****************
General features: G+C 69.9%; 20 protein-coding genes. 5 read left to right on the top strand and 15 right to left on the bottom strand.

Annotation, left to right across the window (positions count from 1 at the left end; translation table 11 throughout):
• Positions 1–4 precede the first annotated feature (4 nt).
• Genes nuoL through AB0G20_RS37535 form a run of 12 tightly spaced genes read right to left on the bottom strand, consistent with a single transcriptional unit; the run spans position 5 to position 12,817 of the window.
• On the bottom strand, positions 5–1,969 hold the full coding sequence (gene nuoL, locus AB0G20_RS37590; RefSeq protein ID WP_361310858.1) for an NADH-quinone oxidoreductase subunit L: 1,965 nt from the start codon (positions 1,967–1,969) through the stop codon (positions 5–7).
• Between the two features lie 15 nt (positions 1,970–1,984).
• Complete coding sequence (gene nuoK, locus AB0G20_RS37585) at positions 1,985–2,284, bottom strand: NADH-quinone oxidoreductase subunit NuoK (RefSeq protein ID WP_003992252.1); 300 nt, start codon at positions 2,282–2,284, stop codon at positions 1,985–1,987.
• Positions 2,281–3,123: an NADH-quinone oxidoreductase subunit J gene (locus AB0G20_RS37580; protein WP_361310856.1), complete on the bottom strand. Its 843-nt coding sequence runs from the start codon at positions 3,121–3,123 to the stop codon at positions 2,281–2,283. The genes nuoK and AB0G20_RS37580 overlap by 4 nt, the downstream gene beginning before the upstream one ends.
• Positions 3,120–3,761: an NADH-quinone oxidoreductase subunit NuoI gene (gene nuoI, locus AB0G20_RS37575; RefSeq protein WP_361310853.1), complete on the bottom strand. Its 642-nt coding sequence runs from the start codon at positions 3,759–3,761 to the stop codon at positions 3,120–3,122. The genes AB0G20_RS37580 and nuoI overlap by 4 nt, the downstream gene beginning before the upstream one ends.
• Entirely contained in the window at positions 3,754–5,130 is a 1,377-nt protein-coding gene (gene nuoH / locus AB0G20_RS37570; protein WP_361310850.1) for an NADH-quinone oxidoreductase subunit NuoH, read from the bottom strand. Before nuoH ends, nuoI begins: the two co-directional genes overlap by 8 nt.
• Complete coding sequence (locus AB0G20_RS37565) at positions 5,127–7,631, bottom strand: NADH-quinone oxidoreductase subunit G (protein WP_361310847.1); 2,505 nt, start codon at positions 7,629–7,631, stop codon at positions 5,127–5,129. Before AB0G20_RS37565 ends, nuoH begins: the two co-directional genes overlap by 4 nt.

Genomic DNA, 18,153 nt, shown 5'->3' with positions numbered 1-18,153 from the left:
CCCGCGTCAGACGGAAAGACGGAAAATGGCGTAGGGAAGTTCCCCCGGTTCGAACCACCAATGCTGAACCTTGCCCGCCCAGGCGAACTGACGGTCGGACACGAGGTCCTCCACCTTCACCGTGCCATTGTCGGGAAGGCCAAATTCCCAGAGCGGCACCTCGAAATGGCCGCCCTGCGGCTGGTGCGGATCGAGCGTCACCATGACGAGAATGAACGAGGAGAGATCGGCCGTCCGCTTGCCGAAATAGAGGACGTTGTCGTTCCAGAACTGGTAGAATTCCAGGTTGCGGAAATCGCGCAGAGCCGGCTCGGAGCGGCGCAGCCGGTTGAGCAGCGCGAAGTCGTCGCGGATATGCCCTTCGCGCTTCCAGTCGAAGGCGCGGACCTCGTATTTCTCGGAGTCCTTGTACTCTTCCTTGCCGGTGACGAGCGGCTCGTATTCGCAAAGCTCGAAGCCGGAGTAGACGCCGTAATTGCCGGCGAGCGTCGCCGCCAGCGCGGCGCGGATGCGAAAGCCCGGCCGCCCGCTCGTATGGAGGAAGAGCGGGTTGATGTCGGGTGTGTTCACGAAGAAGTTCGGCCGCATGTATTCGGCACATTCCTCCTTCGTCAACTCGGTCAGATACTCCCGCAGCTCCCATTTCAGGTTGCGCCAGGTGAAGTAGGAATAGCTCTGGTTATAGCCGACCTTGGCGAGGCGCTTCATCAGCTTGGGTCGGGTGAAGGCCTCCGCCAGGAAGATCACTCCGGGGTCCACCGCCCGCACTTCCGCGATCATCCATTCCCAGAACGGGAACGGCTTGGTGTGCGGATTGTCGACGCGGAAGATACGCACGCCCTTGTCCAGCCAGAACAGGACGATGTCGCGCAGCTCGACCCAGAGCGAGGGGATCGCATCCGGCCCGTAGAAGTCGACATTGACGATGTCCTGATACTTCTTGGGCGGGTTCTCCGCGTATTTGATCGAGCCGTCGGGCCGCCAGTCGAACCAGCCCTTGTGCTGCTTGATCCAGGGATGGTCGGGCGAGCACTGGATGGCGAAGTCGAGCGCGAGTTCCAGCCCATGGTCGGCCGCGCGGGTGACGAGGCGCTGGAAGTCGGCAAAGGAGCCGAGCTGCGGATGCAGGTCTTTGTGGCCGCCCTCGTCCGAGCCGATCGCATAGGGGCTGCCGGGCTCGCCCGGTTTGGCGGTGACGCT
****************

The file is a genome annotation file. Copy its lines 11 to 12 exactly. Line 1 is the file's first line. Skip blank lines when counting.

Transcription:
• Complete coding sequence (locus AB0G20_RS37565) at positions 5,127–7,631, bottom strand: NADH-quinone oxidoreductase subunit G (protein WP_361310847.1); 2,505 nt, start codon at positions 7,629–7,631, stop codon at positions 5,127–5,129. Before AB0G20_RS37565 ends, nuoH begins: the two co-directional genes overlap by 4 nt.

Genomic DNA, 18,153 nt, shown 5'->3' with positions numbered 1-18,153 from the left: